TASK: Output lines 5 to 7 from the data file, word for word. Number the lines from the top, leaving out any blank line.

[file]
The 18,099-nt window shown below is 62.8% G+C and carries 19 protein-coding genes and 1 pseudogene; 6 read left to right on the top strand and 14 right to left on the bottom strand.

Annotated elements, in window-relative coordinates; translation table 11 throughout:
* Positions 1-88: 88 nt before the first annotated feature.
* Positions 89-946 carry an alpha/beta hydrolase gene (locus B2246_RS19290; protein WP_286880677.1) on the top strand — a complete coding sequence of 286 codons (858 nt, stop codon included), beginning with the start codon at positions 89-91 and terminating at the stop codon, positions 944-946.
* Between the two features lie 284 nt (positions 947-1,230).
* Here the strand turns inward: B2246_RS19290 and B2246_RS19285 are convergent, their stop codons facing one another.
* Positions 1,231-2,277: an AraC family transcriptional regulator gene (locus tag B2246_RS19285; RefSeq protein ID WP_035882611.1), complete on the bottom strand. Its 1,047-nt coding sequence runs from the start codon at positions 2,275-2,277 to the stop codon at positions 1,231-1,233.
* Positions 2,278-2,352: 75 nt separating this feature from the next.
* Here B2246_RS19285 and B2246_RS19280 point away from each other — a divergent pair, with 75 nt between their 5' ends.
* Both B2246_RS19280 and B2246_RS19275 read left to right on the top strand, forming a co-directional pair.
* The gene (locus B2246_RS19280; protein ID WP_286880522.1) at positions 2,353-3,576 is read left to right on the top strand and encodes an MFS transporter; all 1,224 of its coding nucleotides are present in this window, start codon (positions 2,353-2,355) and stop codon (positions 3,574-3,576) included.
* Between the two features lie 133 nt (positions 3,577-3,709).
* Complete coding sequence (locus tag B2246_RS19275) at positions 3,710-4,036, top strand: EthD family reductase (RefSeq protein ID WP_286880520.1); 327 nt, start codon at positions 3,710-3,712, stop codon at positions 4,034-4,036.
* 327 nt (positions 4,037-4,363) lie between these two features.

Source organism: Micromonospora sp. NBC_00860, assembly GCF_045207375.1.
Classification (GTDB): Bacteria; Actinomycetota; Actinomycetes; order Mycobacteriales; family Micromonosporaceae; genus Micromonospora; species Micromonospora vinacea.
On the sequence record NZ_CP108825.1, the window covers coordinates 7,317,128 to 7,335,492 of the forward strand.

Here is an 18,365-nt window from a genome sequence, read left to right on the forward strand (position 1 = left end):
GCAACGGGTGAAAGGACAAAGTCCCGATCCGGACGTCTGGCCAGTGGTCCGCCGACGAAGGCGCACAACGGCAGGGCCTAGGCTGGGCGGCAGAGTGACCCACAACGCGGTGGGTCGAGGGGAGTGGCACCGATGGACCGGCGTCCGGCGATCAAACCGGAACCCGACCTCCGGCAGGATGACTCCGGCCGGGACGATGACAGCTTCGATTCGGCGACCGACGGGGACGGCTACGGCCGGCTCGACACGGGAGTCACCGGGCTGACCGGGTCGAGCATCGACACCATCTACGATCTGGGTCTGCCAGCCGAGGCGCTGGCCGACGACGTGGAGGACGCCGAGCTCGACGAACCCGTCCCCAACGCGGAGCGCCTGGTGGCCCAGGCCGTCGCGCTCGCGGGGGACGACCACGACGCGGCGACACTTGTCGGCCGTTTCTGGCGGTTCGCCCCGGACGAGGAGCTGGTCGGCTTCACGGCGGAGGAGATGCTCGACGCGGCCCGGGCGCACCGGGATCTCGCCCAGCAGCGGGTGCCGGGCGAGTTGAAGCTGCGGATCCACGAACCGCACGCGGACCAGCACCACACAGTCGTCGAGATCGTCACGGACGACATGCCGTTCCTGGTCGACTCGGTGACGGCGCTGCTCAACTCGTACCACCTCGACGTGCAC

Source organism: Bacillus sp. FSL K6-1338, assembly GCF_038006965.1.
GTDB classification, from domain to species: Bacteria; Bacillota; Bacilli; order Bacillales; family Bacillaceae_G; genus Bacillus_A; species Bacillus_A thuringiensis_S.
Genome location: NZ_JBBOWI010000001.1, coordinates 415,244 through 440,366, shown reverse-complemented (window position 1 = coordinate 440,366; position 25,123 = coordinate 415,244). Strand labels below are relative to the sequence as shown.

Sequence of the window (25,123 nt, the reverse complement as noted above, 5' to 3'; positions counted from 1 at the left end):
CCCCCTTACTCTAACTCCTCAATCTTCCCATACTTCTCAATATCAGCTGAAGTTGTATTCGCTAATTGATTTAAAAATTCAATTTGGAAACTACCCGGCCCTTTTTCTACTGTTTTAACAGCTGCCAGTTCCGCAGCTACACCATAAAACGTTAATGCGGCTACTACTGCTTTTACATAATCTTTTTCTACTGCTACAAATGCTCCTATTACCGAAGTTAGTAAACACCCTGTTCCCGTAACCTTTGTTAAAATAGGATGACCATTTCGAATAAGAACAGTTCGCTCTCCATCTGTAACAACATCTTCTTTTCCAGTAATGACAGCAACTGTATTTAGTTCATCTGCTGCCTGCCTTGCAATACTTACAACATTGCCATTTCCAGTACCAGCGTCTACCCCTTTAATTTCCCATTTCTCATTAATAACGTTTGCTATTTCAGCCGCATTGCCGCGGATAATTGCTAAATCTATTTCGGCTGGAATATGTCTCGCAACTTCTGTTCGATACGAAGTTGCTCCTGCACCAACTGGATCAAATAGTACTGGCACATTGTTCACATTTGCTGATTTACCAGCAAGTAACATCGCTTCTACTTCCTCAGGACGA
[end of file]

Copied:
* Between the two features lie 284 nt (positions 947-1,230).
* Here the strand turns inward: B2246_RS19290 and B2246_RS19285 are convergent, their stop codons facing one another.
* Positions 1,231-2,277: an AraC family transcriptional regulator gene (locus tag B2246_RS19285; RefSeq protein ID WP_035882611.1), complete on the bottom strand. Its 1,047-nt coding sequence runs from the start codon at positions 2,275-2,277 to the stop codon at positions 1,231-1,233.